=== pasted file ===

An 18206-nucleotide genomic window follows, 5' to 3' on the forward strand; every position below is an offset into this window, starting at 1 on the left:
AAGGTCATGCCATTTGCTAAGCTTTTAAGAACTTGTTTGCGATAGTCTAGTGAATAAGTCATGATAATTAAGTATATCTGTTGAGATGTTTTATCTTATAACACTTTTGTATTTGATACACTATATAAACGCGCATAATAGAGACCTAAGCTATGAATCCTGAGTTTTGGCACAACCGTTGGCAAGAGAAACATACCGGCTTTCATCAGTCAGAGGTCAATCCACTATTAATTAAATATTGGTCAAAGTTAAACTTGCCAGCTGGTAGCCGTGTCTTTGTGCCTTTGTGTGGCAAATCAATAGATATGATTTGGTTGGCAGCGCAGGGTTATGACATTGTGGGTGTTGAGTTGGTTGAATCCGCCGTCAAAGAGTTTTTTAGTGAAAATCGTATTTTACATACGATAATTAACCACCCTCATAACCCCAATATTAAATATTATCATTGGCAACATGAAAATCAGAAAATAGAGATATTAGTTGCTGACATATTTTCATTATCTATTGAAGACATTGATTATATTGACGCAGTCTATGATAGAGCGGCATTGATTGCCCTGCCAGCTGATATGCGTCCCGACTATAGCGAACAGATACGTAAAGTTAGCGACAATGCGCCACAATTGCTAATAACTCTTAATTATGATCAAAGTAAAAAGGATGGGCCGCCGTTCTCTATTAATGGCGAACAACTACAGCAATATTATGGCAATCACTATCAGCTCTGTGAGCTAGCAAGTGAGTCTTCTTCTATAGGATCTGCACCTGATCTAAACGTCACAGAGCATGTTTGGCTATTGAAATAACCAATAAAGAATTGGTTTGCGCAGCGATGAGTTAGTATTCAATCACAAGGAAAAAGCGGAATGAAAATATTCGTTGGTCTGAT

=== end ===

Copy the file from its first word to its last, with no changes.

An 18206-nucleotide genomic window follows, 5' to 3' on the forward strand; every position below is an offset into this window, starting at 1 on the left:
AAGGTCATGCCATTTGCTAAGCTTTTAAGAACTTGTTTGCGATAGTCTAGTGAATAAGTCATGATAATTAAGTATATCTGTTGAGATGTTTTATCTTATAACACTTTTGTATTTGATACACTATATAAACGCGCATAATAGAGACCTAAGCTATGAATCCTGAGTTTTGGCACAACCGTTGGCAAGAGAAACATACCGGCTTTCATCAGTCAGAGGTCAATCCACTATTAATTAAATATTGGTCAAAGTTAAACTTGCCAGCTGGTAGCCGTGTCTTTGTGCCTTTGTGTGGCAAATCAATAGATATGATTTGGTTGGCAGCGCAGGGTTATGACATTGTGGGTGTTGAGTTGGTTGAATCCGCCGTCAAAGAGTTTTTTAGTGAAAATCGTATTTTACATACGATAATTAACCACCCTCATAACCCCAATATTAAATATTATCATTGGCAACATGAAAATCAGAAAATAGAGATATTAGTTGCTGACATATTTTCATTATCTATTGAAGACATTGATTATATTGACGCAGTCTATGATAGAGCGGCATTGATTGCCCTGCCAGCTGATATGCGTCCCGACTATAGCGAACAGATACGTAAAGTTAGCGACAATGCGCCACAATTGCTAATAACTCTTAATTATGATCAAAGTAAAAAGGATGGGCCGCCGTTCTCTATTAATGGCGAACAACTACAGCAATATTATGGCAATCACTATCAGCTCTGTGAGCTAGCAAGTGAGTCTTCTTCTATAGGATCTGCACCTGATCTAAACGTCACAGAGCATGTTTGGCTATTGAAATAACCAATAAAGAATTGGTTTGCGCAGCGATGAGTTAGTATTCAATCACAAGGAAAAAGCGGAATGAAAATATTCGTTGGTCTGAT